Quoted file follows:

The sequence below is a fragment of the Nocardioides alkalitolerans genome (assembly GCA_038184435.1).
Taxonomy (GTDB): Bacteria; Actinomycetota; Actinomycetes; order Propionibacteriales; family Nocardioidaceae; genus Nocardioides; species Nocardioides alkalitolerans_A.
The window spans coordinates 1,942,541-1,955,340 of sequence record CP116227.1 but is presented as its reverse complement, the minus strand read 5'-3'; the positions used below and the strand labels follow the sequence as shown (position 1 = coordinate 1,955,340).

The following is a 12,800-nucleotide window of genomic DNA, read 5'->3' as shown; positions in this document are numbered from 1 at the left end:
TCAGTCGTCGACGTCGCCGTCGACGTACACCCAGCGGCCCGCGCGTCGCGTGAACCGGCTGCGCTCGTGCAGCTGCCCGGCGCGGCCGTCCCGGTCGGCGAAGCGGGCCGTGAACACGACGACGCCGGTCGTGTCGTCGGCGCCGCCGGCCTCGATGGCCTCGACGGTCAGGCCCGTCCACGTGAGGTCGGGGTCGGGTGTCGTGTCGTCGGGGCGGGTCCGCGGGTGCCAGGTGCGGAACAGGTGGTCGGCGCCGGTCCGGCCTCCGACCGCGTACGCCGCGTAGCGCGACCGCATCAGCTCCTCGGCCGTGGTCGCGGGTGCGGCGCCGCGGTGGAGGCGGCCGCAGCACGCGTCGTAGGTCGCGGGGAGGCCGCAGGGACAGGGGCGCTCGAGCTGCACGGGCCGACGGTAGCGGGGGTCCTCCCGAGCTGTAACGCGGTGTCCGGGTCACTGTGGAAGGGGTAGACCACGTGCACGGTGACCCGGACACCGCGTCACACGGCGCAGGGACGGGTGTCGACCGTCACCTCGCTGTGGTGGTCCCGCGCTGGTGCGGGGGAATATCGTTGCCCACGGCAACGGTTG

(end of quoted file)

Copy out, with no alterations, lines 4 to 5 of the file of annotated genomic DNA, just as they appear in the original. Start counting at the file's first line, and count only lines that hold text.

The following is a 12,800-nucleotide window of genomic DNA, read 5'->3' as shown; positions in this document are numbered from 1 at the left end:
TCAGTCGTCGACGTCGCCGTCGACGTACACCCAGCGGCCCGCGCGTCGCGTGAACCGGCTGCGCTCGTGCAGCTGCCCGGCGCGGCCGTCCCGGTCGGCGAAGCGGGCCGTGAACACGACGACGCCGGTCGTGTCGTCGGCGCCGCCGGCCTCGATGGCCTCGACGGTCAGGCCCGTCCACGTGAGGTCGGGGTCGGGTGTCGTGTCGTCGGGGCGGGTCCGCGGGTGCCAGGTGCGGAACAGGTGGTCGGCGCCGGTCCGGCCTCCGACCGCGTACGCCGCGTAGCGCGACCGCATCAGCTCCTCGGCCGTGGTCGCGGGTGCGGCGCCGCGGTGGAGGCGGCCGCAGCACGCGTCGTAGGTCGCGGGGAGGCCGCAGGGACAGGGGCGCTCGAGCTGCACGGGCCGACGGTAGCGGGGGTCCTCCCGAGCTGTAACGCGGTGTCCGGGTCACTGTGGAAGGGGTAGACCACGTGCACGGTGACCCGGACACCGCGTCACACGGCGCAGGGACGGGTGTCGACCGTCACCTCGCTGTGGTGGTCCCGCGCTGGTGCGGGGGAATATCGTTGCCCACGGCAACGGTTG